During this engagement with the help of adrenaline, the pain slowly fades away but kicks back in when we get back to camp. I take off my webbing and decide I will NOT carry that thing anymore the next day. Then I remember what I was told at the reconnaissance training; “chest rig, belt and a rucksack”. I take out my RACK from my kit bag and swap all the stuff from the harness to it. The essentials do fit but I still need a small rucksack. Having only my ALICE ruck with me (while really good, even the medium is quite large), I borrow one from the same guy who sold me the RACK, since he cannot carry a rucksack because of his shoulder. We discuss our mutual pains on our shoulders and about the RACK as well, sharing a few laughs about how plans never really come together the way you want them.

As I had learned, the ALICE harness worked well, for weekend games. Most likely with some lightening and adding a rucksack, it would work well for longer games as well. But with the current setup I had it with me, it just killed me shoulder. LBV would have worked better, but then again, it might have been too much. I was so glad that I took the RACK with me.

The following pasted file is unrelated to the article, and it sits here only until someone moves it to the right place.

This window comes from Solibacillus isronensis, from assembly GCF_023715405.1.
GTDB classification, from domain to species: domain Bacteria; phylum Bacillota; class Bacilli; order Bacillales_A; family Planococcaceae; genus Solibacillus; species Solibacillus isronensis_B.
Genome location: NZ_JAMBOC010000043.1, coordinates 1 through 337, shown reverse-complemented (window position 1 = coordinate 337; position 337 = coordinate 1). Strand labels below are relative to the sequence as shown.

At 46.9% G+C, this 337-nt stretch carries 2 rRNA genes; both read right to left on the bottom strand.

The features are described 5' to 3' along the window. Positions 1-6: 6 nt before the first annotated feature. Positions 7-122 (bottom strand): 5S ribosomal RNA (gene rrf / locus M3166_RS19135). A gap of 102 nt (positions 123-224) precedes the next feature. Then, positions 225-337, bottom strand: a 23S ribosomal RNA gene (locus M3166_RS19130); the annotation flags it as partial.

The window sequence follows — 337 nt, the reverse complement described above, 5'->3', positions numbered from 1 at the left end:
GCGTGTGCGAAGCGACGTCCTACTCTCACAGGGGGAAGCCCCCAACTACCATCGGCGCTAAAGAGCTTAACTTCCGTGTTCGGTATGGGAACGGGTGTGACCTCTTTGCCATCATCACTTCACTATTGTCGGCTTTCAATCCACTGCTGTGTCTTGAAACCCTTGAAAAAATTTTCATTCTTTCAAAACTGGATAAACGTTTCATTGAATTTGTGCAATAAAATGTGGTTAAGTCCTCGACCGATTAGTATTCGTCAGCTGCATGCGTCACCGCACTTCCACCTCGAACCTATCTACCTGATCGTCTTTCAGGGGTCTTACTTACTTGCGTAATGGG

The next morning I setup the RACK, tightening the straps and everything. I placed my Blackhawk! dual pistol mag pouch on my trouser belt, as well as my Bianchi holster for my M1911. I ran these the same way at Blood Valley after Berget and noticed that while great, it is better to have a webbing belt for them. Since I have a few extra ones at my home bunker, I took one and added one ALICE mag pouch to it for small items along with a Blackhawk! bang pouch for grenades and what not. Have not tested this belt out with the RACK yet, but it feels good when posing. Then again, that does not necessarily mean anything.